WHEN ELIZABETH Warren and Hillary Clinton campaigned together in Cincinnati this week, they raised clasped hands, looking very much like a two-gal ticket.
Lots of newsies went gaga.
NBC's Luke Russert tweeted that if you believe you win with your base turning out, "there really is no other option ... than Warren as VP."
The Boston Globe's Amanda Katz tweeted, "Want to watch a female Baby Boomer get visibly excited to canvas? Say these words: 'Clinton-Warren 2016.' "
And Peter Hamby, formerly of CNN and now head of Snapchat's news section, offered, "I'll say it again: Picking anyone other than Warren for VP makes no sense."
These are but examples. Blogs, Twitter, and cable news are filled with fervor for Warren, citing her energy and anti-Donald Trump fire as perfect contrasts to - let's be kind - the calculated cadence of Clinton.
You might think this is just knee-jerk reaction from people who live and work inside the ever-bouncing bubble of national press and politics.
One can make that case.
On the same day - Monday - ABC News reported on a CNN poll showing that more than one-quarter of registered voters have never heard of Warren, and that more than half of Democratic voters and Democrat-leaning independents think Clinton should pick someone other than Warren.
I generally think running mates and hoopla over them during campaign summers tend to make little difference come fall.
(But if it's Warren, I look forward to clever twofer headlines. When Arkansas' Bill Clinton picked Tennessee's Al Gore in 1992, the Daily News front page read: "Double Bubba.")
Still, despite Warren's past digs at Clinton for coziness with Wall Street, there's a Warren-for-VP bump. The ticket would be unique. She's clearly an energizer. She's an effective Trump foil.
But if she's Clinton's choice, you can bet Pennsylvania's favorite Democrat, Ed Rendell, finds himself frequently quoted regarding Warren.
The former governor, former Democratic National Committee chairman, and current chairman of the Democratic convention host committee said things about Warren that could make for pretty good GOP ads.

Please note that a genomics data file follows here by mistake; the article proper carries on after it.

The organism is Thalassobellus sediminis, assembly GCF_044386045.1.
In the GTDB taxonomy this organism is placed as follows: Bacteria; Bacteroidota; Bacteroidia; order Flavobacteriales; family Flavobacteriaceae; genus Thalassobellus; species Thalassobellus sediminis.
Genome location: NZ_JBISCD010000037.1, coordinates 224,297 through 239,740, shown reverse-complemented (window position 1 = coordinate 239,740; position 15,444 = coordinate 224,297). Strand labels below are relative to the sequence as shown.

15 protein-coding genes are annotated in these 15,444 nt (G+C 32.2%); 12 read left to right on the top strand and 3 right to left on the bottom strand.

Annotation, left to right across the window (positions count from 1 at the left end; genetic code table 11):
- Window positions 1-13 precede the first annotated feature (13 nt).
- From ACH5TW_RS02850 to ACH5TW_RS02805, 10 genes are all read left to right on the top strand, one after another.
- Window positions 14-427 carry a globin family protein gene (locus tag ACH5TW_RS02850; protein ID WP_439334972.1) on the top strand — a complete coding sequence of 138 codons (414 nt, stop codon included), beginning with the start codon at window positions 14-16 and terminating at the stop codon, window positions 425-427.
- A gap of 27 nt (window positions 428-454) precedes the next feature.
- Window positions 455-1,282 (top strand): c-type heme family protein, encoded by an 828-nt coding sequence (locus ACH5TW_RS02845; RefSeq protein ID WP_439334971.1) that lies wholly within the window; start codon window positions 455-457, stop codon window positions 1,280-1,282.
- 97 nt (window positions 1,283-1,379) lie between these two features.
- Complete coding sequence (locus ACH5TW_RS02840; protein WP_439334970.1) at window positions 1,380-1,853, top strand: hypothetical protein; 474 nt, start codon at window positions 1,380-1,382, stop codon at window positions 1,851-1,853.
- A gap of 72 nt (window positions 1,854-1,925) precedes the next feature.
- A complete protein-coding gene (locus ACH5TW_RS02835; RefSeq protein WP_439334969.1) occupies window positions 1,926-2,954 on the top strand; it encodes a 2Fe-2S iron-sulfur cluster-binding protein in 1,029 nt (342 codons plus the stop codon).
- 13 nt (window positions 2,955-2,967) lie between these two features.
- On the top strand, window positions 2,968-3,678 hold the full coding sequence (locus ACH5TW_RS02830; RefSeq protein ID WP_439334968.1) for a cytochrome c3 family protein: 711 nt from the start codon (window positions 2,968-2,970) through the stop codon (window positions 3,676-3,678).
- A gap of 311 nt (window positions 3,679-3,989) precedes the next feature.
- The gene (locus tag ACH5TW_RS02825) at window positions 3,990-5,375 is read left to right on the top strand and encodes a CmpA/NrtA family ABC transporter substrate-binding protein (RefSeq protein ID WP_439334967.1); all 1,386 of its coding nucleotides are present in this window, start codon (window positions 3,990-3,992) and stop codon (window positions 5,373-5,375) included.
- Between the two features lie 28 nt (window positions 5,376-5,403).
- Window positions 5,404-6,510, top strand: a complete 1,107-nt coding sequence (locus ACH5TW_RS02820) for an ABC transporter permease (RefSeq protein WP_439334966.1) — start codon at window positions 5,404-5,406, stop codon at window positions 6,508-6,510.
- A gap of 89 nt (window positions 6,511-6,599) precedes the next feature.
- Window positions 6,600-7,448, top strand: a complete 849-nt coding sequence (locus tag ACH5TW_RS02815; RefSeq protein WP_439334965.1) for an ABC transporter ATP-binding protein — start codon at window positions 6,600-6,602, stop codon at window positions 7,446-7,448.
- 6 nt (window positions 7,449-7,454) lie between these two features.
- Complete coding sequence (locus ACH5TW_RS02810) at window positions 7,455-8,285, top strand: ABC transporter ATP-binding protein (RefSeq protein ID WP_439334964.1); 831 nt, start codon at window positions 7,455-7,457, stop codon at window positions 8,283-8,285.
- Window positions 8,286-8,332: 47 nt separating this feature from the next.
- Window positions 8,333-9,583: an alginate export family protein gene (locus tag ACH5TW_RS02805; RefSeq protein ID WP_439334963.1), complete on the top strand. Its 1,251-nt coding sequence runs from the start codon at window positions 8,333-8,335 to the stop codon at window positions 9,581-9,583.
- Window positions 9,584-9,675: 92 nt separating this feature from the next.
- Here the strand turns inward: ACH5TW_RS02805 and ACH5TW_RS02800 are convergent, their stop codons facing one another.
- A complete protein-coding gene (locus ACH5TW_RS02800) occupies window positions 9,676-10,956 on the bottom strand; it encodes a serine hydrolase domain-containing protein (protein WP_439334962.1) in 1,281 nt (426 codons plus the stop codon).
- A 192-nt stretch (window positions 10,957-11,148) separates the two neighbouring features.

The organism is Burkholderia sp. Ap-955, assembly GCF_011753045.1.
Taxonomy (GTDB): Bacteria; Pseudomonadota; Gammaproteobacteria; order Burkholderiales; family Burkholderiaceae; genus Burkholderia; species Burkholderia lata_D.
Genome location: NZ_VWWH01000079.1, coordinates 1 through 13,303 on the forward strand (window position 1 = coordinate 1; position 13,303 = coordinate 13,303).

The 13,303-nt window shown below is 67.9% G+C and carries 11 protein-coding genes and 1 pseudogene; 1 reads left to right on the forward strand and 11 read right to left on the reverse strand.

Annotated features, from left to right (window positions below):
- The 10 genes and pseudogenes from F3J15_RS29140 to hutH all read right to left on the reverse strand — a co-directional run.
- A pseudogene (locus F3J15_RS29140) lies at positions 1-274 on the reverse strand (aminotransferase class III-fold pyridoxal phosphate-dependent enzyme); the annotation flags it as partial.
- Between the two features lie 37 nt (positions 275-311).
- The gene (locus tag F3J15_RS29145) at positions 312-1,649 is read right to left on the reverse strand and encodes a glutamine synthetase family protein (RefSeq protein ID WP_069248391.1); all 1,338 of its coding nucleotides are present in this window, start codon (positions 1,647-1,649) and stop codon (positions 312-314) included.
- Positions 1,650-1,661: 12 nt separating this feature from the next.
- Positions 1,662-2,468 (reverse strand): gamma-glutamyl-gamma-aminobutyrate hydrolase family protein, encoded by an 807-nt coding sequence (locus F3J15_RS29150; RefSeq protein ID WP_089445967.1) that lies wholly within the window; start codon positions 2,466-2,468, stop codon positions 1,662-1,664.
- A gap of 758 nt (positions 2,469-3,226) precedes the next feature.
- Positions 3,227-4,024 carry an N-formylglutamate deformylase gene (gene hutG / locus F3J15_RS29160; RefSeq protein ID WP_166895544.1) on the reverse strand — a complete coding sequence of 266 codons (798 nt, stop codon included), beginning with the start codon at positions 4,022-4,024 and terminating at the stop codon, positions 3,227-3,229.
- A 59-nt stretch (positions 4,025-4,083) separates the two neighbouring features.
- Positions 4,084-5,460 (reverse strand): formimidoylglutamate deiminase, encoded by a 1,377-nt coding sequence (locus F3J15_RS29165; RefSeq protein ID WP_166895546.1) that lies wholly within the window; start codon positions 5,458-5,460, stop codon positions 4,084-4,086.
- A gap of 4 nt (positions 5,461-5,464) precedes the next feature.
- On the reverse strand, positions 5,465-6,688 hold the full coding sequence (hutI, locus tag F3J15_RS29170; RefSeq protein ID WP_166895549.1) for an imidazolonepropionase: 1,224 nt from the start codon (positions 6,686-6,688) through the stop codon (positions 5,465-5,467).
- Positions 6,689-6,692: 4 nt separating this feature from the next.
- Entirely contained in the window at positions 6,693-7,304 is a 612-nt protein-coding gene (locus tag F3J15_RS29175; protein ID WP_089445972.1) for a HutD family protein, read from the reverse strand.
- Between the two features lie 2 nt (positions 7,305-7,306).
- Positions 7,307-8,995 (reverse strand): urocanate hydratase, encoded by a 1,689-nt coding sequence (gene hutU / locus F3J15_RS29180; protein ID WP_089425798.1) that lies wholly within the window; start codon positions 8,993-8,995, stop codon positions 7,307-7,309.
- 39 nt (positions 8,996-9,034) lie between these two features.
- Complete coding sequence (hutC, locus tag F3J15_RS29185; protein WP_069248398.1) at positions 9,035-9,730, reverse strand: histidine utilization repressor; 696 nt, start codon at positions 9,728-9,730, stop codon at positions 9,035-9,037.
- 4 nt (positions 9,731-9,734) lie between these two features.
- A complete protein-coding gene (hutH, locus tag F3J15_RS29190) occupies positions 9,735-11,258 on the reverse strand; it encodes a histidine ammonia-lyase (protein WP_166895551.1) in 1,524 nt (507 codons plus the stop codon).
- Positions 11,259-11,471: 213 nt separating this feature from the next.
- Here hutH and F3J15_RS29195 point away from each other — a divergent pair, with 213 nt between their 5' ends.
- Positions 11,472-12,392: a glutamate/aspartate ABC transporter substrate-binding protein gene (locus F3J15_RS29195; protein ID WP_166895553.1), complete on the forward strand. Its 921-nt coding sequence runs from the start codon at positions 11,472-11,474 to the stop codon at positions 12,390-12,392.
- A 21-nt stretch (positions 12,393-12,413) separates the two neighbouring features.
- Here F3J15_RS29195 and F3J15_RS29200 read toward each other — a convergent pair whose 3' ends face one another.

This includes comments this month on Philly's 1210 WPHT that fall into the category of OH-NO-HE-DIDN'T!
But he did: "Elizabeth Warren is a wonderful, bright, passionate person, but with no experience in foreign affairs and not in any way, shape, or form ready to be commander-in-chief."
He called the station later, I assume after getting an earful. Said he didn't mean to single out Warren and that "her problem would be the same problem I'd have."
Which is nice - except, as far as we know, nobody's vetting Ed for VP.
This week on MSNBC, after the Clinton-Warren event, Ed talked about the "drawbacks" of two women and again raised Warren's experience.
It was more subtle than his no-how-no-way comment, but also far from positive:
"The drawbacks, uh, obviously are, do two women on the ticket make a difference? I don't think so but some people might. Does Elizabeth Warren have the experience to be commander-in-chief?" This time he didn't offer an answer.
Ed, because he knows Pennsylvania well, tends to talk politics in terms of its ideological mix rather than the Democratic Party line.
This often gets him trouble, but often he's right.
Trump supporters, I suspect (and I suspect Ed suspects), would get even more fired up about voting if another woman, more liberal than Clinton, is on the ticket.
Yet if he's right on this, he's right at the risk of handing Trump another card to play in the ongoing game of asking voters to bet against Clinton's "bad judgment."